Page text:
The Central Bank of Nigeria has prohibited the use of its National Mass Metering Programme facility for procurement of fully assembled meters from overseas, and metering infrastructure.
It said this in its report on ‘Framework for financing of National Mass Metering Programme’.
The framework outlined the operational modalities of the CBN financing support to the distribution companies (downstream) and local meter manufacturers (upstream).
Part of the framework read, “Procurement of fully assembled meters from overseas is prohibited except meters imported by Meter Asset Providers already in the country as at September 30, 2020 and verified by NERC.
“Importation of related metering infrastructure that are currently being produced in the country is also prohibited.”
It stated that the NMMP CBN facility was restricted to the procurement and deployment of meters and the associated infrastructure (software and hardware) to support the metering network.
These included but not limited to procurement of NERC approved meters; payments for installation and deployment of meters; and procurement of other metering infrastructure related production and service provision as may be prescribed by NERC in relevant orders or by prevailing rules and regulations.
Others are procurement of backend metering platform and data management systems; and procurement of customer enumeration services.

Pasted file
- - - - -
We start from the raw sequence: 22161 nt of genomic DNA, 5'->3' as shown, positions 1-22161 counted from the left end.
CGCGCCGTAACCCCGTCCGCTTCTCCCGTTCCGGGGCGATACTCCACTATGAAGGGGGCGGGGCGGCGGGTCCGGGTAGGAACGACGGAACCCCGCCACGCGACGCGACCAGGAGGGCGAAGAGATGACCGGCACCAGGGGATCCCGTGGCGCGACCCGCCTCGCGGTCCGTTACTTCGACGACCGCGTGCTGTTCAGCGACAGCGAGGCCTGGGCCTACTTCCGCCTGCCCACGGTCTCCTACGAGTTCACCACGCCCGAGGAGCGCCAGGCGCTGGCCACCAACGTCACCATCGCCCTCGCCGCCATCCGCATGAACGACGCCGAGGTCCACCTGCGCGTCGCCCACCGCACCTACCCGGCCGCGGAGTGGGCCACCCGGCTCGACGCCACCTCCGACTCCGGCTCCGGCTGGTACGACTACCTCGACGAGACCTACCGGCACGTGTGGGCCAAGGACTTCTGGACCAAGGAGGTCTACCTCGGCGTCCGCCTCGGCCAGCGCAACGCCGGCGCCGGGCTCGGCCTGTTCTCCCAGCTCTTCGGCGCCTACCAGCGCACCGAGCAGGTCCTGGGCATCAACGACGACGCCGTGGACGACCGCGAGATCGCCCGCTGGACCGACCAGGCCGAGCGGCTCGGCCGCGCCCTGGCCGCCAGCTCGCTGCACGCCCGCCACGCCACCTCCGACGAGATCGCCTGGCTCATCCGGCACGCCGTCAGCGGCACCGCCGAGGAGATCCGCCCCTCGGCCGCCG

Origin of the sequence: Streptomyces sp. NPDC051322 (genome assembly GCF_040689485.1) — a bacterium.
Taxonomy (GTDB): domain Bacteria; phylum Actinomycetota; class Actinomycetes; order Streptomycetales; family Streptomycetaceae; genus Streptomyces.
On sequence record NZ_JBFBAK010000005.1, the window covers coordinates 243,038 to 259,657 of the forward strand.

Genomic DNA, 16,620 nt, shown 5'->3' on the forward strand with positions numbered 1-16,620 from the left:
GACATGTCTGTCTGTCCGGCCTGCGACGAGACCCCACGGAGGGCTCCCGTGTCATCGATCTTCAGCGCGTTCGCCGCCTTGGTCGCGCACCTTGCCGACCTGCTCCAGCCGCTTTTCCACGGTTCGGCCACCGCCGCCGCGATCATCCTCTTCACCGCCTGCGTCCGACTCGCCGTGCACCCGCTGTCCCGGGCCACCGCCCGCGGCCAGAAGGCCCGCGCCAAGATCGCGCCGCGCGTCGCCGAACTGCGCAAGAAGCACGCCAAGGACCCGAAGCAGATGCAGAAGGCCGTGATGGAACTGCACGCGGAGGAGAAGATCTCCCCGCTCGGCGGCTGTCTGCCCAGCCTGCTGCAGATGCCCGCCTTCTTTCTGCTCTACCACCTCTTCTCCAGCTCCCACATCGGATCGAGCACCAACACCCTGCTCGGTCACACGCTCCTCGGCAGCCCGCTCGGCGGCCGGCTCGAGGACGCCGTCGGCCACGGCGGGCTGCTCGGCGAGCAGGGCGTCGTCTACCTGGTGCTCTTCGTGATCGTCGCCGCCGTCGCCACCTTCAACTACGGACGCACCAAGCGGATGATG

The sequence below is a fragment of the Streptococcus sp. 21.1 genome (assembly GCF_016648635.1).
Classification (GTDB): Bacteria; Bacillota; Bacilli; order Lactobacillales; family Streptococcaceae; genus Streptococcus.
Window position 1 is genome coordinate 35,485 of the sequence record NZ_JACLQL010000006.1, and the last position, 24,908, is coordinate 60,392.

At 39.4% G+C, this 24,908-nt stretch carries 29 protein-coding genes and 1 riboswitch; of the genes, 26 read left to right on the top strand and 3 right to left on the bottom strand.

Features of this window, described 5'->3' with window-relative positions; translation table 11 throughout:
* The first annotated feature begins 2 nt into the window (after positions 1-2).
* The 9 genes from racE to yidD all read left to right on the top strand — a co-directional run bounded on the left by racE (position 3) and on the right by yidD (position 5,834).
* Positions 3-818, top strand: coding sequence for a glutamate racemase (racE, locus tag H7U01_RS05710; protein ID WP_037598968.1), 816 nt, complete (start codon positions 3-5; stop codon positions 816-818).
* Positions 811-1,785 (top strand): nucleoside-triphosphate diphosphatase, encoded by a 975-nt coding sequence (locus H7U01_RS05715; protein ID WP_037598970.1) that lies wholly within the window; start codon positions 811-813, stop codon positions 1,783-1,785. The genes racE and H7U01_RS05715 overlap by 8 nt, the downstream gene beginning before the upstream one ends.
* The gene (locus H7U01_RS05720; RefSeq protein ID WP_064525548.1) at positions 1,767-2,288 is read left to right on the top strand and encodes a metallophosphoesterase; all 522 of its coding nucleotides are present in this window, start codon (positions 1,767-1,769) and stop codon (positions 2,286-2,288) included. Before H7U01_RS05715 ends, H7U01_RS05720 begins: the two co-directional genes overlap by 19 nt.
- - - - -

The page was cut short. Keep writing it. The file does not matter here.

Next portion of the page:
The key objectives of the NMMP are to increase Nigeria’s metering rate; to eliminate arbitrary estimated billing; and to strengthen the local meter value chain by increasing local meter manufacturing, assembly and deployment capacity.
It also supports Nigeria’s economic recovery plan on creating jobs in the local meter value chain and reducing collection losses and increasing financial flows to achieve 100 per cent market remittance obligations of the Discos.
It also aims to improve network monitoring capability and availability of data for market administration and investment decision making.
According to the CBN, the introduction of the service-based tariff in the Nigeria Electricity Supply Industry effective from 1st September 2020 has put increased emphasis on the need to close the metering gap in the NESI.
The closing of this gap would enhance efficiency of revenue collection by DisCos and thereby facilitate meeting their obligations to other upstream market participants, it stated.
According to analysis provided by the Nigeria Electricity Regulatory Commission, the CBN said the current metering gap in the NESI – based on recent customer enumeration data – was over 10 million.
It said this comprised of unmetered customers as well as customers with obsolete meters that needed to be replaced.
To deal with this, it stated, the Federal Government approved the National NMMP implementation.